Not worth the extra cost? Diluting the differentiation ability of highly rated products by altering the meaning of rating scale levels

Martin Meißner, Stefanie Lena Heinzle, Reinhold Decker

Research output: Contribution to journalArticleResearchpeer-review

5 Citations (Scopus)


Over the last decade, the use of rating scales has grown in popularity in various fields, including customer online reviews and energy labels. Rating scales convey important information on attributes of products or services that consumers evaluate in their purchase decisions. By applying multidimensional scaling, this paper reveals that the meaning of the levels of a rating scale can be altered by manipulating the labeling of the rating scale levels. The study reveals that consumers perceive product attributes as being more similar if the labels share similar or identical linguistic or visual characteristics. In addition, two choice-based conjoint studies examine whether the way consumers make their choices among products can be influenced by changing the labeling of rating scale levels. The results show that a manipulation of the meaning of rating scale levels diminishes both the importance of the rating scale information and consumers' willingness to pay a premium for a rating upgrade.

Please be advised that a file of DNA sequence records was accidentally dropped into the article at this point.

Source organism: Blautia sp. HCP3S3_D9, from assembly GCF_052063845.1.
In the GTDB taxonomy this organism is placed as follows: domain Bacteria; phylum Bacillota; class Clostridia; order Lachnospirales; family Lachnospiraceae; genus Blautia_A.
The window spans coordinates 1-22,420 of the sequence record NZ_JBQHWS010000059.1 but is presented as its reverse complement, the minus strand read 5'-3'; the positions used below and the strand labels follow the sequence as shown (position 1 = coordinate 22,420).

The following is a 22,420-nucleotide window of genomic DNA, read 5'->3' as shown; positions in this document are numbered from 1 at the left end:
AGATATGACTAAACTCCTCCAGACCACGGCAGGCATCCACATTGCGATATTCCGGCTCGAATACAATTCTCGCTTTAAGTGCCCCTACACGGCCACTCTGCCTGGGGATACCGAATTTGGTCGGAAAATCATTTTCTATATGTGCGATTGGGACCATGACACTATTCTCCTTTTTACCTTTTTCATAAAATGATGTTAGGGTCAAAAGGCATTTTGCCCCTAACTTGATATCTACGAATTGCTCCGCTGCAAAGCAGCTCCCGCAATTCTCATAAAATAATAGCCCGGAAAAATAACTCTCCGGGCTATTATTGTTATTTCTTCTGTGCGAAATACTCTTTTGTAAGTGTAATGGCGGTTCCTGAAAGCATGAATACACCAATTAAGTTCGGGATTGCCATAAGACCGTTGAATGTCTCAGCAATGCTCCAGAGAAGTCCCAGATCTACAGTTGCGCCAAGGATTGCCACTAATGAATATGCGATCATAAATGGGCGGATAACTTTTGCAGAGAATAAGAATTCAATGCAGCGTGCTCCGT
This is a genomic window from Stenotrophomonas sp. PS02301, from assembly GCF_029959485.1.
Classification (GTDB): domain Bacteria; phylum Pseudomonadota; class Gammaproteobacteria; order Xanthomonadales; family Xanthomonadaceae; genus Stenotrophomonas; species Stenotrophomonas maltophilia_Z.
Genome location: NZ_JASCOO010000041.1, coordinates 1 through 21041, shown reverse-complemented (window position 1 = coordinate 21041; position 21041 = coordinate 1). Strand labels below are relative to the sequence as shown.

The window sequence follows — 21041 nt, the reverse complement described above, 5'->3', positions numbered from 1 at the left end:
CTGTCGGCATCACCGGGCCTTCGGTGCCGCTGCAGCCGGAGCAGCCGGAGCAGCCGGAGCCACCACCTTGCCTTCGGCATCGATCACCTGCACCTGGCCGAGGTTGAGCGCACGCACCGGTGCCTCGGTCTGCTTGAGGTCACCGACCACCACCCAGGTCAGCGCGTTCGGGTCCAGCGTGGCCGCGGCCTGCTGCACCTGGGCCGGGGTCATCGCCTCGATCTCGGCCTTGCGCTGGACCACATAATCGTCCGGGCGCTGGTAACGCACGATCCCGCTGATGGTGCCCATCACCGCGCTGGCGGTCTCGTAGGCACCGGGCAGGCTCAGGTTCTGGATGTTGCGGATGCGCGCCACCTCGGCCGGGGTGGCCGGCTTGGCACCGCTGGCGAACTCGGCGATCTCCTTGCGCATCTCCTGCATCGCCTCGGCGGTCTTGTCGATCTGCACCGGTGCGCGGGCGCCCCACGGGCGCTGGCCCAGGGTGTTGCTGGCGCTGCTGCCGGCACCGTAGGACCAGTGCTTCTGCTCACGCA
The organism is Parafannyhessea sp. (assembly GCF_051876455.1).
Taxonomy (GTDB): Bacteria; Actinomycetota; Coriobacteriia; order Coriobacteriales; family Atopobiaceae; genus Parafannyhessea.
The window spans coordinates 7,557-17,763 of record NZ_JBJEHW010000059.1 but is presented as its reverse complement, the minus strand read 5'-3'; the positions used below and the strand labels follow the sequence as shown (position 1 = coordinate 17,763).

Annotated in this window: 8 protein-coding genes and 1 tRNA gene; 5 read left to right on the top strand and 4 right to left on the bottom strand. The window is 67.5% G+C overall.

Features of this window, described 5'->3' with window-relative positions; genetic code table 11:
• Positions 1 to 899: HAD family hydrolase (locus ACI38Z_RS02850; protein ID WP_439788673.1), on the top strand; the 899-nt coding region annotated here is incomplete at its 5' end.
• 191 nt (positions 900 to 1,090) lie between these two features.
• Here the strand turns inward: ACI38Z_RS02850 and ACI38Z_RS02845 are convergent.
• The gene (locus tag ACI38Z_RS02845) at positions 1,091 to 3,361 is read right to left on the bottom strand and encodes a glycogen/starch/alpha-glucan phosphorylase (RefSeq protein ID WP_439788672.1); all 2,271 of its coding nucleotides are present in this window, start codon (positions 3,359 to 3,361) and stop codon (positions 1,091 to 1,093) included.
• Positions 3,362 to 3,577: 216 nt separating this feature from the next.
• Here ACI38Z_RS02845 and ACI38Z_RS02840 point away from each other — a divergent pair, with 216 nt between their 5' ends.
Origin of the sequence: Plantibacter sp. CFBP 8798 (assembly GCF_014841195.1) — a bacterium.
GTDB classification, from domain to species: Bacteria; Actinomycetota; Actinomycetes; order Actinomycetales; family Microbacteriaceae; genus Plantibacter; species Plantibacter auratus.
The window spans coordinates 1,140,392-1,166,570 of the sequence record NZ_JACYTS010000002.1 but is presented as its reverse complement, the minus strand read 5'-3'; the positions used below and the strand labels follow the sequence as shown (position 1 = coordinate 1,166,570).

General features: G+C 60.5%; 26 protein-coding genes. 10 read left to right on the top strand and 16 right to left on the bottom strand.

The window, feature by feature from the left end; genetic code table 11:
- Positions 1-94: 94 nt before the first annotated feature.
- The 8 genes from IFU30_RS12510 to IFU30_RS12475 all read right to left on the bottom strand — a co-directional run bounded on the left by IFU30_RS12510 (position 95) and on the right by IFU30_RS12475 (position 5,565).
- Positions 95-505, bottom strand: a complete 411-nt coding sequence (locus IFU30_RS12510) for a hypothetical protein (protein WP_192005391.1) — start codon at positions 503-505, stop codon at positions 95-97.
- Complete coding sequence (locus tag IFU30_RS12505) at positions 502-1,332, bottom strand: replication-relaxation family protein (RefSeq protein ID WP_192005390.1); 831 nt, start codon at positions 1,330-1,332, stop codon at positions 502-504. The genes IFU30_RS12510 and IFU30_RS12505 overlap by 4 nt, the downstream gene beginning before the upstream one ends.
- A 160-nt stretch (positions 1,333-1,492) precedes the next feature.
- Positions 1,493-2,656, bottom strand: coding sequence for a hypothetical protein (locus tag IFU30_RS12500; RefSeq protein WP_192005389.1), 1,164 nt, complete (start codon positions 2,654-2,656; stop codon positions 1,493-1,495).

Original languageEnglish
Pages (from-to)223-231
Number of pages9
JournalJournal of Consumer Behaviour
Issue number3
Publication statusPublished - May 2013
Externally publishedYes

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